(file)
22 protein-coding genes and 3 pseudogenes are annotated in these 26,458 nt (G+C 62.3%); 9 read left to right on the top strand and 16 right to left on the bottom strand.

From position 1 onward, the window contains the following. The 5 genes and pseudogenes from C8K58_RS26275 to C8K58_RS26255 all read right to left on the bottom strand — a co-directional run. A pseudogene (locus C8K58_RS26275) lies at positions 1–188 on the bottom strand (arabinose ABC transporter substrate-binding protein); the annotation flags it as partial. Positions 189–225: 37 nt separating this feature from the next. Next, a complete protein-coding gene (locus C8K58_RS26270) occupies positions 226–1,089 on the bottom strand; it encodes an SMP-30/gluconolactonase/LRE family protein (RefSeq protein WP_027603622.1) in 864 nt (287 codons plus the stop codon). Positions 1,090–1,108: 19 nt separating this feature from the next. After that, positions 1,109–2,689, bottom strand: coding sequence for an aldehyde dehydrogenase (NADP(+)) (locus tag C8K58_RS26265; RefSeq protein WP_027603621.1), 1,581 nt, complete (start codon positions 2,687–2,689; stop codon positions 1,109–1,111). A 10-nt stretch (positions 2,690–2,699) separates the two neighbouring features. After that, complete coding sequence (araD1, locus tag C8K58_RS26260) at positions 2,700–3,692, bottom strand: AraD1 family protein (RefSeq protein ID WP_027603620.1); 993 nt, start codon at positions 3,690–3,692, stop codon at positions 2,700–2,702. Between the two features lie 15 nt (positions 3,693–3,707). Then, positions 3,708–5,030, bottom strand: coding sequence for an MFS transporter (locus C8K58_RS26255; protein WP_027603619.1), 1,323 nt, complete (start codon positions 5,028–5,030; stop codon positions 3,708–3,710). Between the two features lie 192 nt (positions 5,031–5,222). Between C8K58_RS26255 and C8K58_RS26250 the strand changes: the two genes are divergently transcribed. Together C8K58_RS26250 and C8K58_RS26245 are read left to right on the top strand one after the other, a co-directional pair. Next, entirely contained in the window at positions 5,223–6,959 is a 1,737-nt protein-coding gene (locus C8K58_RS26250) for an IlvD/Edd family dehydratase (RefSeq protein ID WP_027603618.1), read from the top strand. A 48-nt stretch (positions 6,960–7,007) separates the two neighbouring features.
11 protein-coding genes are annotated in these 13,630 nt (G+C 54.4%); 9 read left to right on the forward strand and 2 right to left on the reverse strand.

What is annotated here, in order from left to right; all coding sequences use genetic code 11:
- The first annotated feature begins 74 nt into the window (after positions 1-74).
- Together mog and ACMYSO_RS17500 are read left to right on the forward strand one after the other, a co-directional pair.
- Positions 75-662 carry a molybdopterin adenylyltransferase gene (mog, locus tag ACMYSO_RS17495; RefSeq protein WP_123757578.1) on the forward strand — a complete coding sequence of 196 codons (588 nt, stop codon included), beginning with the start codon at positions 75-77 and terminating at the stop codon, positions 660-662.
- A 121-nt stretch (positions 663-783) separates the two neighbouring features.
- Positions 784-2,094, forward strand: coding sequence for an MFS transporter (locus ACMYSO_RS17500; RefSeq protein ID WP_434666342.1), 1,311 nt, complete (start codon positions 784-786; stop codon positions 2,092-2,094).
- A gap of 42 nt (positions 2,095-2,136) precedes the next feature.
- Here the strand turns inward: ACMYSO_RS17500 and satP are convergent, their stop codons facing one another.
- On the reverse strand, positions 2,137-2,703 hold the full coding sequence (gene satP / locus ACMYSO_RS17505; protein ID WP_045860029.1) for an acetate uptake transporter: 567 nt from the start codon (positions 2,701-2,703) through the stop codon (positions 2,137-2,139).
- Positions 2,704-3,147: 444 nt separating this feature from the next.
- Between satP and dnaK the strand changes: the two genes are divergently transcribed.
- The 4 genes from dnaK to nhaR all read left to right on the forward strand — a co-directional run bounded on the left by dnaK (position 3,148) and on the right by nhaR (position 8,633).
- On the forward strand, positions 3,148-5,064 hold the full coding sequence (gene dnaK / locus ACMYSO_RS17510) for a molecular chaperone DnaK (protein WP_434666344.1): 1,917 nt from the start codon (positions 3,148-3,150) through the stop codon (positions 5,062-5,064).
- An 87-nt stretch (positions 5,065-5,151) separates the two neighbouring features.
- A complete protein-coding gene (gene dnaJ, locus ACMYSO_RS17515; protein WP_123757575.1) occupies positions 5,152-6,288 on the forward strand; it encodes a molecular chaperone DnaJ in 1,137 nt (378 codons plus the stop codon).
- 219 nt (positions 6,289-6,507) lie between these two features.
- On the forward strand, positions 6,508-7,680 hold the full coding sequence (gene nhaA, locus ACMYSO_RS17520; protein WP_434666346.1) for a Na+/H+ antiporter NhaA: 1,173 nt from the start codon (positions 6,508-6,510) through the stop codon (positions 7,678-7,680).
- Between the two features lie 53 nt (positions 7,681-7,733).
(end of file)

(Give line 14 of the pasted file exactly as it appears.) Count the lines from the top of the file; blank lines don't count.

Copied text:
- Between satP and dnaK the strand changes: the two genes are divergently transcribed.